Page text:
Apropos of this item from Andrew Sullivan’s blog: I’ve heard this rejoinder from other people, that the 3/5 compromise was “better” than if the Constitution had counted slaves fully, and thereby given greater representation to the slave states, and that therefore people who point to it as especially egregious evidence that our founding document was tainted by white supremacy have it backwards. But this rejoinder is really a non-sequitur.
Slaves were not the only persons in the United States at the time who did not have the right to vote. Women and children, most obviously, could not vote, but were nonetheless counted for purposes of representation. And that makes sense; if you argued, today, that children should not be counted for purposes of apportionment because they can’t vote, the argument would seem absurd. Indeed, to the extent that there is debate these days about apportionment and the census, the argument is that non-citizens, or at least illegal immigrants, should not be counted for apportionment purposes, because although they plainly do have interests, the national interest in having them leave the country is so strong that their interests should not be virtually represented (as those of children are) through giving greater voting strength to the citizens in their area. (I don’t have much sympathy for that argument, but that’s the argument.)
Had slaves been granted zero weight for apportionment purposes, that would have weakened the South practically and would plainly have said that slaves are not in a condition analogous to women and children – full human beings who are nonetheless dependent on other human beings for, among other things, representation. That would, obviously, have been optimal from an anti-slavery perspective.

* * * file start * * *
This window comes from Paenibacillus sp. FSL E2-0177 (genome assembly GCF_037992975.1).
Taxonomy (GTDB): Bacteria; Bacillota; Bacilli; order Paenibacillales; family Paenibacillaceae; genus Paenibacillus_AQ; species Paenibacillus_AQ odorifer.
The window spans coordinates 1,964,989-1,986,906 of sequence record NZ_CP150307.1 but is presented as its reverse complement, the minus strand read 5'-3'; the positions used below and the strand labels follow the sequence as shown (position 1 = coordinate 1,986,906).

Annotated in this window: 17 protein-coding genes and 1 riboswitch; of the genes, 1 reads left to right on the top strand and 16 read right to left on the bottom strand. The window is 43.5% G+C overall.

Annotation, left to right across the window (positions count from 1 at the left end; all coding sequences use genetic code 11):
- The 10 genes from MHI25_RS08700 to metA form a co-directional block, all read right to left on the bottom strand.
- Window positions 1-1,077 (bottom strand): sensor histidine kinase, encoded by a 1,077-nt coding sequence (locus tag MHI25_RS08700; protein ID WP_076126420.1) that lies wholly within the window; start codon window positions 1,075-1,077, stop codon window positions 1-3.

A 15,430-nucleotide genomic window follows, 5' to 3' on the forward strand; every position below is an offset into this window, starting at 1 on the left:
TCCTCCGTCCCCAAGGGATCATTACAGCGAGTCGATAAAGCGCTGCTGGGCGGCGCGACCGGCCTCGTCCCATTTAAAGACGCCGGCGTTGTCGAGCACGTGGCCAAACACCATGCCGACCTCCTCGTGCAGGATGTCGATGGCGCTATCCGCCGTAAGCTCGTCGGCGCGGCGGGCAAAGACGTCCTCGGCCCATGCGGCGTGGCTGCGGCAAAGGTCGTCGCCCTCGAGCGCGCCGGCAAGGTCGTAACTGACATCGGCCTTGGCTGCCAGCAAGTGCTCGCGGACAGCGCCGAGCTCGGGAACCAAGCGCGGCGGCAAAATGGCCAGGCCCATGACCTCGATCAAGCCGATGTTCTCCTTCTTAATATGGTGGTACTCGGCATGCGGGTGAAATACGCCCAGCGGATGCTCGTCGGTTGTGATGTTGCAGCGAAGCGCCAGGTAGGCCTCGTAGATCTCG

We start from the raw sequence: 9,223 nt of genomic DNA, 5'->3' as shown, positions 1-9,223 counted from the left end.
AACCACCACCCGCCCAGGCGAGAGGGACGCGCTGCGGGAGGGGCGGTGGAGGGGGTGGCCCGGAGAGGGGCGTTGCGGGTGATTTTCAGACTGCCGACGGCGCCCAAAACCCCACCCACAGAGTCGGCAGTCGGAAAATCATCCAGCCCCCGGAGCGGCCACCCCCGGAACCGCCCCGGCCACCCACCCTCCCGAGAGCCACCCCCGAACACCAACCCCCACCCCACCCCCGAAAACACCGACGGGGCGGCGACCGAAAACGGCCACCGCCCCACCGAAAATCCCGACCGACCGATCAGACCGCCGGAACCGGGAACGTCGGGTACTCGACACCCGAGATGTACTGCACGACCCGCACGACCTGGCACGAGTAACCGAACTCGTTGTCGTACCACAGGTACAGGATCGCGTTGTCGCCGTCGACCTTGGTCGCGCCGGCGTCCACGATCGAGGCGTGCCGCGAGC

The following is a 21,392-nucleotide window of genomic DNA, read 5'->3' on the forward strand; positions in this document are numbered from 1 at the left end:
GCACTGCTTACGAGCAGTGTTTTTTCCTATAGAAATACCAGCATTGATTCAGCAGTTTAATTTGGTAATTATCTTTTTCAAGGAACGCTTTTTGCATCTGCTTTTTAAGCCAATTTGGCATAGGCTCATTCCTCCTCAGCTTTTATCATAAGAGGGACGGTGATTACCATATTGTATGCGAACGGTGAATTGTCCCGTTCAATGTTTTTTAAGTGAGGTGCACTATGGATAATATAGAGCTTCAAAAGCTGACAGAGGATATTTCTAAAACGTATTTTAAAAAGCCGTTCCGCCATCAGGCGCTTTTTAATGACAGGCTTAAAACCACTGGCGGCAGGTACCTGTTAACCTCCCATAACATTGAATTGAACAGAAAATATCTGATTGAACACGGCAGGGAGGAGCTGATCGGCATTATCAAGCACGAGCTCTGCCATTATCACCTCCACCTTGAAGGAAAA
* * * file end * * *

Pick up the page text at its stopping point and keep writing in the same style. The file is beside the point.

Had slaves been granted full weight for apportionment purposes, that would have strengthened the South practically, which would have been very negative from an anti-slavery perspective. But it would also have implied that slaves were, indeed, analogous to women and children – fully human, but dependent on others because of their condition. This was the official ideology of the slave power, but essential features of the slave system – most notably the fact that slaves were not merely owned but traded, which made normal family life among slaves a legal impossibility – were always incompatible with any true recognition that slaves were fully human. Any such formal recognition, then, would be an ideological victory against slavery.
The three-fifths compromise was, from a purely practical perspective, a positive inasmuch as it weakened the South relative to the North. But it was hugely negative from an ideological perspective because it established in America’s founding document that slaves were not analogous to women and children – that they were something less than full (nonvoting) members of the community. Cattle, free children and slaves all could not vote. Cattle had no representation, free children had full representation, and slaves had partial representation. That’s a pretty perfect expression of the ideology of white supremacy that was a necessary component of the slave system as practiced in the United States. Which is precisely what it is understood to be today, and precisely why it is considered so offensive in retrospect.